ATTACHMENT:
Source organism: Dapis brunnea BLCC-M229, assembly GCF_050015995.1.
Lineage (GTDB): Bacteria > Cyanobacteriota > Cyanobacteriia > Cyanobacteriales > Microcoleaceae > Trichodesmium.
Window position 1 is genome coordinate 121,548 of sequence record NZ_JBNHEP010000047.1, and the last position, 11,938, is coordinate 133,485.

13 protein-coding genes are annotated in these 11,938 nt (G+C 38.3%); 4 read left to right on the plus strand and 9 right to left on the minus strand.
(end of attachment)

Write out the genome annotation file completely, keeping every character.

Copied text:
Source organism: Dapis brunnea BLCC-M229, assembly GCF_050015995.1.
Lineage (GTDB): Bacteria > Cyanobacteriota > Cyanobacteriia > Cyanobacteriales > Microcoleaceae > Trichodesmium.
Window position 1 is genome coordinate 121,548 of sequence record NZ_JBNHEP010000047.1, and the last position, 11,938, is coordinate 133,485.

13 protein-coding genes are annotated in these 11,938 nt (G+C 38.3%); 4 read left to right on the plus strand and 9 right to left on the minus strand.